The process of using yeast to manufacture milk is similar to the craft brew beer process. During fermentation of beer, yeast is added to a liquid produced called “wort”. The yeast converts the wort (which is very sugary) into beer by making the sugar into alcohol, flavouring and carbon dioxide. The beer is then matured and eventually develops its flavour. The process of brewing milk is comparable. The yeast is genetically modified so that it converts sugars and nutrients fed to it into the same proteins cows make when producing dairy.

Animal-free biotechnology in the dairy industry has many benefits.

The products won’t include any bacterial infections like salmonella and E.coli. Using yeast rather than cows is also a lot easier to meet demand. Yeast doubles every 2 hours, so the production of proteins (in GM yeast) won’t take that much time. But cows take 2 years to produce their milk (they need to be artificially inseminated and give birth before they can produce milk). Using yeast to produce the same products will be much more effective as the demand for dairy goes up as a result of a growing population.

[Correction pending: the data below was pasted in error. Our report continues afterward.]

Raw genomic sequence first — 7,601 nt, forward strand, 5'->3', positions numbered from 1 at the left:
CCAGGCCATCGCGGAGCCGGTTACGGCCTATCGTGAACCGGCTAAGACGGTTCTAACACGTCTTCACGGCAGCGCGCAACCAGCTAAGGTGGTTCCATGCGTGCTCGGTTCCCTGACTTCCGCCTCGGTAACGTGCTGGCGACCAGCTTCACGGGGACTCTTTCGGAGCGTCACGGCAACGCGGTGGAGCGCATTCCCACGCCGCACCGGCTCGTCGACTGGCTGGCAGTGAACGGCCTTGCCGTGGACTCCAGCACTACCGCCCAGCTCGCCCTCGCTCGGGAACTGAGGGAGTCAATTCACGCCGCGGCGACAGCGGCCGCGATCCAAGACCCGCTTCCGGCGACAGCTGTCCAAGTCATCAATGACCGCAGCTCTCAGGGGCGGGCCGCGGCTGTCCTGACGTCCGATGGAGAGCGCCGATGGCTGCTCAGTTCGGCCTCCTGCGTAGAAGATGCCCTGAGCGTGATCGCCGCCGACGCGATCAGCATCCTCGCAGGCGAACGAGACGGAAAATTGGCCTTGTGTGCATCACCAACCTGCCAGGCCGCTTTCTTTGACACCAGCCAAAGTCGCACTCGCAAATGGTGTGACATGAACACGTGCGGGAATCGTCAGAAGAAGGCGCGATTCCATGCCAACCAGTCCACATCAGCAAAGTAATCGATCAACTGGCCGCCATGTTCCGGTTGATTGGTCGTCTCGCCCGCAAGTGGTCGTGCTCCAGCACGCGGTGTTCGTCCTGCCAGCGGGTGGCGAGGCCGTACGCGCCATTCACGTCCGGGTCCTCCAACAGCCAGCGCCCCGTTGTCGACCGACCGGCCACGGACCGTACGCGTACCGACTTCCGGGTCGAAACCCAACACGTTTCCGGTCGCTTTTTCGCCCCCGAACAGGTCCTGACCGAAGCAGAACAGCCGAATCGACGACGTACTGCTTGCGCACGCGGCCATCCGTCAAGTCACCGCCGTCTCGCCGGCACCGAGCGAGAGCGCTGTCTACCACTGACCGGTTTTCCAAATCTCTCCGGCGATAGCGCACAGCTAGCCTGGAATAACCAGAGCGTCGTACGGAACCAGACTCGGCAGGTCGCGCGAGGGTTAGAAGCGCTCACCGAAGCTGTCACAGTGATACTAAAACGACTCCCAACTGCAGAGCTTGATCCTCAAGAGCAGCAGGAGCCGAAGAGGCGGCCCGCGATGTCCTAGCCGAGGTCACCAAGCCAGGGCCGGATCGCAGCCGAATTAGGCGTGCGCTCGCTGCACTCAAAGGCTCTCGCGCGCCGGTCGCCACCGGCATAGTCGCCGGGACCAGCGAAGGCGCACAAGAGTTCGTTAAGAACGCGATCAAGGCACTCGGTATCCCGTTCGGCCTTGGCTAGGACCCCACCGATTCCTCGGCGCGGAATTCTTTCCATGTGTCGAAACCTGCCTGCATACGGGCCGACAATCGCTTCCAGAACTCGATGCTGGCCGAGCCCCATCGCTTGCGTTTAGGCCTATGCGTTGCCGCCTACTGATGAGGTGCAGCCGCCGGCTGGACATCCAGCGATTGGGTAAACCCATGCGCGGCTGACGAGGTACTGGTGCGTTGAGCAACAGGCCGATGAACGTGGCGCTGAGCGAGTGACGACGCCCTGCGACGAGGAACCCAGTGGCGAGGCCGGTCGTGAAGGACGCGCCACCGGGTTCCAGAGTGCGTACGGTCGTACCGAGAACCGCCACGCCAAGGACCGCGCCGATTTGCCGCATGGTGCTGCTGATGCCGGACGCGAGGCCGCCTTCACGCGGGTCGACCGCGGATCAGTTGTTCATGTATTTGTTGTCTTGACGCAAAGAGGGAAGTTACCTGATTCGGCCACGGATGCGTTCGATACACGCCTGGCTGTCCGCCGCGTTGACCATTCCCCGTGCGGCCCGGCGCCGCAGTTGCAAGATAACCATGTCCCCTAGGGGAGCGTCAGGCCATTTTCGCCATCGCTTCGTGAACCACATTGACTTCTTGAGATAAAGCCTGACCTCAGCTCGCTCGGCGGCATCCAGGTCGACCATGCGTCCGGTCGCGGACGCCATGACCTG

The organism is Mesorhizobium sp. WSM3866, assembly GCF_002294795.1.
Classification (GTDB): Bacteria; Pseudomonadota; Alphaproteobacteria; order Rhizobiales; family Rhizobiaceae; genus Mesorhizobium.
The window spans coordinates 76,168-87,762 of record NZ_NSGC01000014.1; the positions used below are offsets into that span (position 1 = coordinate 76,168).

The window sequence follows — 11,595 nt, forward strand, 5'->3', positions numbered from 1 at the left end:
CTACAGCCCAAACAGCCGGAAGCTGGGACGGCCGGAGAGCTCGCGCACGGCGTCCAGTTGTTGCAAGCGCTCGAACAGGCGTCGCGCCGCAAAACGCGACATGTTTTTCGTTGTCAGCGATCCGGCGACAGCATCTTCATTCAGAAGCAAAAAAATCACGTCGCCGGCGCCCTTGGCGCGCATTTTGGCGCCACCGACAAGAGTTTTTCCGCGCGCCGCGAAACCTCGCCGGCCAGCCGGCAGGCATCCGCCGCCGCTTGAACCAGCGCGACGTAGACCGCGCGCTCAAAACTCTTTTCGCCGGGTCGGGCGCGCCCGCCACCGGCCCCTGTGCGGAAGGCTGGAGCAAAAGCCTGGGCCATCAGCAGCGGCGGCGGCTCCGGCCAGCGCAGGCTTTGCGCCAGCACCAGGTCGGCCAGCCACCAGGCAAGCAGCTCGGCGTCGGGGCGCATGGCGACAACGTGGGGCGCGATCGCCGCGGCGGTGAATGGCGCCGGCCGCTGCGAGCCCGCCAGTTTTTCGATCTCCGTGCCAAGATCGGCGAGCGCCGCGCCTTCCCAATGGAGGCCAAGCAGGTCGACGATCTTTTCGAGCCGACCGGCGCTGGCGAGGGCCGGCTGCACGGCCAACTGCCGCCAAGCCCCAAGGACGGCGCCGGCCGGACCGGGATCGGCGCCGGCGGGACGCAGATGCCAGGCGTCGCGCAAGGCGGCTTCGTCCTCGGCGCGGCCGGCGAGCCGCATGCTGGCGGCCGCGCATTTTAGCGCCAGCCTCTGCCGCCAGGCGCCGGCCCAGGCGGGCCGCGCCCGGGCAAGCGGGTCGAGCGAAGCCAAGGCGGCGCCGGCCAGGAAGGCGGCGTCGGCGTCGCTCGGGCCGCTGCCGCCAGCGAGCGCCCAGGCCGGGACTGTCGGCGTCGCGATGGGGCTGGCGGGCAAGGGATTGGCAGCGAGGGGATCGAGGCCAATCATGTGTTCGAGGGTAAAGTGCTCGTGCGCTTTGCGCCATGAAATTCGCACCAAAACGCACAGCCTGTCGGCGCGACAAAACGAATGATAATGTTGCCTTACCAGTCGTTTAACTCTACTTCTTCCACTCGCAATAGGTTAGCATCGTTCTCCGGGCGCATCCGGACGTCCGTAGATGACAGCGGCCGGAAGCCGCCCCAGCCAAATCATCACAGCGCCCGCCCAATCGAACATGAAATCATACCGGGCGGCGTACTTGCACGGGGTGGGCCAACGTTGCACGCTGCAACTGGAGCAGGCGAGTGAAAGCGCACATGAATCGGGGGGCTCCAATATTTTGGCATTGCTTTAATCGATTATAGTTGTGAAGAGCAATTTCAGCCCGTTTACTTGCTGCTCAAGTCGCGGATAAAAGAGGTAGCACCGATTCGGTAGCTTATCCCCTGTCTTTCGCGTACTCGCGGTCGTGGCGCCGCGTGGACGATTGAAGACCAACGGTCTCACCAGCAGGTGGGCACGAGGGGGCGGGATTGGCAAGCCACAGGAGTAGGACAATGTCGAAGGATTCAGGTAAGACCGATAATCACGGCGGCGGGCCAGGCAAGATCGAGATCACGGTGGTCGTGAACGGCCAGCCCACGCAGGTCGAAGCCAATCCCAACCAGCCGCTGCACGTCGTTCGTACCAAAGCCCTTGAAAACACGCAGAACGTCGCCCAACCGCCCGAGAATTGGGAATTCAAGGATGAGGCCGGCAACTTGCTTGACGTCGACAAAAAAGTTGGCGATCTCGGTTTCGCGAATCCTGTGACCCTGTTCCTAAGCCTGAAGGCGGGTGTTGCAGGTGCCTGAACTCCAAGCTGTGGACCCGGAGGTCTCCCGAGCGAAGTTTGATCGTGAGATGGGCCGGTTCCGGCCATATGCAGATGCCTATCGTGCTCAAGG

The proteins and nutrients fed to cows are often wasted. In fact, 97% of the nutrients we feed to cows aren’t available in their final product of dairy or meat. This is an incredible waste of food and nutrients. Using yeast to produce dairy will limit the wastefulness of the input-output ratio. Only 3% of the proteins we feed cows are available to us.

Here are charts comparing environmental effects of conventional dairy vs “Perfect Day” dairy.

Land use